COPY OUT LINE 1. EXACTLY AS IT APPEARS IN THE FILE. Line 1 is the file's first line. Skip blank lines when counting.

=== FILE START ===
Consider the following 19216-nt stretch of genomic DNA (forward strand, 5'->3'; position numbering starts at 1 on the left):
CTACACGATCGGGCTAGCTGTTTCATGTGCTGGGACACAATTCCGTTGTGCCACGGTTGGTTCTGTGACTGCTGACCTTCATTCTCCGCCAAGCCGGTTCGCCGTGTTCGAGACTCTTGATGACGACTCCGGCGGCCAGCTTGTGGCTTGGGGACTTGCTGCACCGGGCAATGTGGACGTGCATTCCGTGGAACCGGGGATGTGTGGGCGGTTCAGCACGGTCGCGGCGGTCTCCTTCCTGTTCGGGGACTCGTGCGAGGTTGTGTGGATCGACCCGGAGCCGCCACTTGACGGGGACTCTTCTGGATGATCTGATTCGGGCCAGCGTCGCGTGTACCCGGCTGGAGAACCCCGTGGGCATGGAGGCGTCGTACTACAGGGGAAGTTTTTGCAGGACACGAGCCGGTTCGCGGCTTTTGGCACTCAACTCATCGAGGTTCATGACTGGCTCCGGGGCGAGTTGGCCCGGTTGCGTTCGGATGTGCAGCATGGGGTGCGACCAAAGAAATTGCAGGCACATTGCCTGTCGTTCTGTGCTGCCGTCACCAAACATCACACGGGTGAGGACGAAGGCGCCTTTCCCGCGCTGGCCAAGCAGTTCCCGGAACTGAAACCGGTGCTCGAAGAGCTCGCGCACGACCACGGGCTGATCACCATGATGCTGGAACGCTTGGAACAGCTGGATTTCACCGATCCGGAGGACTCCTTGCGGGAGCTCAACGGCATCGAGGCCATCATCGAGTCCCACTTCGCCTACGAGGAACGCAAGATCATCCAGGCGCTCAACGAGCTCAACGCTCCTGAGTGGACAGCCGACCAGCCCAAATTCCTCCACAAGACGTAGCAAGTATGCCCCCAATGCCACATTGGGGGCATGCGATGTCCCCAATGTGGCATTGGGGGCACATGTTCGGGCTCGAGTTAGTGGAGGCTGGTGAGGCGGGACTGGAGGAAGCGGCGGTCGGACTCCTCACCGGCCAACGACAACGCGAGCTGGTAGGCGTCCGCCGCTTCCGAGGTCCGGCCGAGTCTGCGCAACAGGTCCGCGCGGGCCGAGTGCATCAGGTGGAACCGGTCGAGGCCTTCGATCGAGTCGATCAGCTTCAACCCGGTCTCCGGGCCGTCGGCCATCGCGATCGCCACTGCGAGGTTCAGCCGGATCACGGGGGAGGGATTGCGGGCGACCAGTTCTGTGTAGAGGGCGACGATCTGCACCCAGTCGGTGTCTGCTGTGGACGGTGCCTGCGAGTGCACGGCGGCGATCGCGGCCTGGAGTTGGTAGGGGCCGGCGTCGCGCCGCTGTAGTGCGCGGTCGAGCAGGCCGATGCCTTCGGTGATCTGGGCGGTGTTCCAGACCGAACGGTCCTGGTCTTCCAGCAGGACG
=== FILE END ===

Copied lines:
Consider the following 19216-nt stretch of genomic DNA (forward strand, 5'->3'; position numbering starts at 1 on the left):